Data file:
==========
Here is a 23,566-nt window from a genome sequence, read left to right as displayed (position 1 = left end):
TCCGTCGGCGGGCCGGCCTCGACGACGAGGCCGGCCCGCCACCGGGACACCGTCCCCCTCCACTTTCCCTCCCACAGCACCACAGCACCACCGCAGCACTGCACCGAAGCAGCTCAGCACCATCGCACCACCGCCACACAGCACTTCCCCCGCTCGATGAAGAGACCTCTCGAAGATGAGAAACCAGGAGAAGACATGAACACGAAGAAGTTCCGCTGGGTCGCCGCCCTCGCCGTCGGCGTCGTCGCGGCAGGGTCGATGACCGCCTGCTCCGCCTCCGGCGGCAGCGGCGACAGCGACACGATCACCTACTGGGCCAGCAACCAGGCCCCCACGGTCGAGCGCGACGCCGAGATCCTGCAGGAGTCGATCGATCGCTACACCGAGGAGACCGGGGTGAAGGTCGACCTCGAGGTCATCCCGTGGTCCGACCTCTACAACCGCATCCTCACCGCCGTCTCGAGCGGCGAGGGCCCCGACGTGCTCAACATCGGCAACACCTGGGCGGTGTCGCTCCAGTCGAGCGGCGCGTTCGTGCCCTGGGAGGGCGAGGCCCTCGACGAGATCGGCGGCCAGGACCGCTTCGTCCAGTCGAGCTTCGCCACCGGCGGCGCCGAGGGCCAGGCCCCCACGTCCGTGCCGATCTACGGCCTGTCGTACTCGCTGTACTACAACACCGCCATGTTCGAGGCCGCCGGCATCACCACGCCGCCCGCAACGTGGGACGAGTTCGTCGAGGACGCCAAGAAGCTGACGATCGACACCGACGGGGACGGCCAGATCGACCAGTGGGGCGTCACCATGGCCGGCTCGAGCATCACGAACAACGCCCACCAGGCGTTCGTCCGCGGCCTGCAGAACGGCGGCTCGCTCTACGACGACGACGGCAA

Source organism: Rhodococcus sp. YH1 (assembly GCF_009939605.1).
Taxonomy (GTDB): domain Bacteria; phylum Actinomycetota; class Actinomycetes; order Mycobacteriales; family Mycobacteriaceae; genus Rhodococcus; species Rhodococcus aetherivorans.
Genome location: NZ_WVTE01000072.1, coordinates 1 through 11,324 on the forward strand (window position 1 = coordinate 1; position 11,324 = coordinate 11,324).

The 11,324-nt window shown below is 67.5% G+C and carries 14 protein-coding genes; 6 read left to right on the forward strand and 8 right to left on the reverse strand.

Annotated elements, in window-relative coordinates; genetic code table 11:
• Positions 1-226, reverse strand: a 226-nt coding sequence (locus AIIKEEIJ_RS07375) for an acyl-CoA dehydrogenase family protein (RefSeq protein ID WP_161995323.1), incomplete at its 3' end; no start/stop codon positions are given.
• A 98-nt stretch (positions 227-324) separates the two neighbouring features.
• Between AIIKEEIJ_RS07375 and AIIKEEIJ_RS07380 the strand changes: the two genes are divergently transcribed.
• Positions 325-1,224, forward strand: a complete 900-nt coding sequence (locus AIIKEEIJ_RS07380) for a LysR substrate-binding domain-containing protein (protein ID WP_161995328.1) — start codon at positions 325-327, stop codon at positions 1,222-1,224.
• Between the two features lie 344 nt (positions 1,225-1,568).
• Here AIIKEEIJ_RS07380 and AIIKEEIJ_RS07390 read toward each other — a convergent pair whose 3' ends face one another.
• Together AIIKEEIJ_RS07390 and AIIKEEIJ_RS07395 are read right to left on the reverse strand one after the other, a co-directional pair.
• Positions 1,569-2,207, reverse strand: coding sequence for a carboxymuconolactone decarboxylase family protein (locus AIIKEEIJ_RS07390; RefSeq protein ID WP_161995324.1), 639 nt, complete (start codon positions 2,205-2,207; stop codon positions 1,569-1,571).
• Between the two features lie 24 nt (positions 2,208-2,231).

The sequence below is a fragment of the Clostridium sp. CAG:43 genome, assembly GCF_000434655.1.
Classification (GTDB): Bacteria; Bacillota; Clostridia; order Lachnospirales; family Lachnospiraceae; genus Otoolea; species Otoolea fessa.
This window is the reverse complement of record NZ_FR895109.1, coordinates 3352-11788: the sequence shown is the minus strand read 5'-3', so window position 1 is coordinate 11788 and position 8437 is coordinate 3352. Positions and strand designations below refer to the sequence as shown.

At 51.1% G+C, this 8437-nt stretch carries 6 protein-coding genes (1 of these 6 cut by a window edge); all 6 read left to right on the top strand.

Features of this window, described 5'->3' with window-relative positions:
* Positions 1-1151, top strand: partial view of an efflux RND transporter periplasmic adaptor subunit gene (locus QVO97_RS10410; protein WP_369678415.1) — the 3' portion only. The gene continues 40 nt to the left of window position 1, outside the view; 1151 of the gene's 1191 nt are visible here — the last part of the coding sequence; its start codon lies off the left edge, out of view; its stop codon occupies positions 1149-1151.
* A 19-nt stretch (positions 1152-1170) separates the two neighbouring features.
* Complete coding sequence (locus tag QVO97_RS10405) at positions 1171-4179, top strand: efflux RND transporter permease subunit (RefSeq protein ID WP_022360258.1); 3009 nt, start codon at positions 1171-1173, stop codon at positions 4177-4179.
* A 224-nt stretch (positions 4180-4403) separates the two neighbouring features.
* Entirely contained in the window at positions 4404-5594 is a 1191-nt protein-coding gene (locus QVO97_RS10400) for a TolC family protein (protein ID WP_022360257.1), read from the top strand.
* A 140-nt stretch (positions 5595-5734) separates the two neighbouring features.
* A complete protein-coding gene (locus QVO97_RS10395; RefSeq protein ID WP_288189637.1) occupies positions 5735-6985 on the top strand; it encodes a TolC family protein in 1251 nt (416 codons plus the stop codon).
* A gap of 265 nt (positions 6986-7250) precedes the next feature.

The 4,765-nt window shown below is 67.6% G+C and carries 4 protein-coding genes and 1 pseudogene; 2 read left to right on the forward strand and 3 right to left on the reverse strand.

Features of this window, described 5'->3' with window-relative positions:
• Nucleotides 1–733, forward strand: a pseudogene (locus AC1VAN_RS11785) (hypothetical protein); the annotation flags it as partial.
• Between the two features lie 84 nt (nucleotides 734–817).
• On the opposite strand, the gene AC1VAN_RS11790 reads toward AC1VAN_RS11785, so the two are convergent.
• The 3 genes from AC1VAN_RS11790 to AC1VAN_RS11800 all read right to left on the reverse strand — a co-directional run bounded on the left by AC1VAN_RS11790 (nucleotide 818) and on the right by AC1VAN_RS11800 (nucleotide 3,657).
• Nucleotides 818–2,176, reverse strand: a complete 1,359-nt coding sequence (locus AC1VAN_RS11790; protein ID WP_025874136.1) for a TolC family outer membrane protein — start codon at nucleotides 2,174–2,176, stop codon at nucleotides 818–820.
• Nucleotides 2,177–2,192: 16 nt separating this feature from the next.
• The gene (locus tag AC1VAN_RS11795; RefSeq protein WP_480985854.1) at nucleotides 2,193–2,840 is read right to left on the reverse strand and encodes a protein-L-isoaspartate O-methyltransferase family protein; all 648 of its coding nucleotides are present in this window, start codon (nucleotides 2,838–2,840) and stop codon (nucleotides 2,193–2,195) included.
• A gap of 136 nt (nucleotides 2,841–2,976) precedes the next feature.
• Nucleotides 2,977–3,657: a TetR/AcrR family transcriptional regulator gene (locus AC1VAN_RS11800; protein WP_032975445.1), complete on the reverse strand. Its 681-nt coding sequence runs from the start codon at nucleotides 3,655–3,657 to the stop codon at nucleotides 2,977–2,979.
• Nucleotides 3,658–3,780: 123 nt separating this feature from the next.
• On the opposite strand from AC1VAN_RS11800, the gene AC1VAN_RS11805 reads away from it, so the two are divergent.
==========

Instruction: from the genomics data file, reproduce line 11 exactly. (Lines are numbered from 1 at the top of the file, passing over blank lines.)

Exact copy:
• Positions 325-1,224, forward strand: a complete 900-nt coding sequence (locus AIIKEEIJ_RS07380) for a LysR substrate-binding domain-containing protein (protein ID WP_161995328.1) — start codon at positions 325-327, stop codon at positions 1,222-1,224.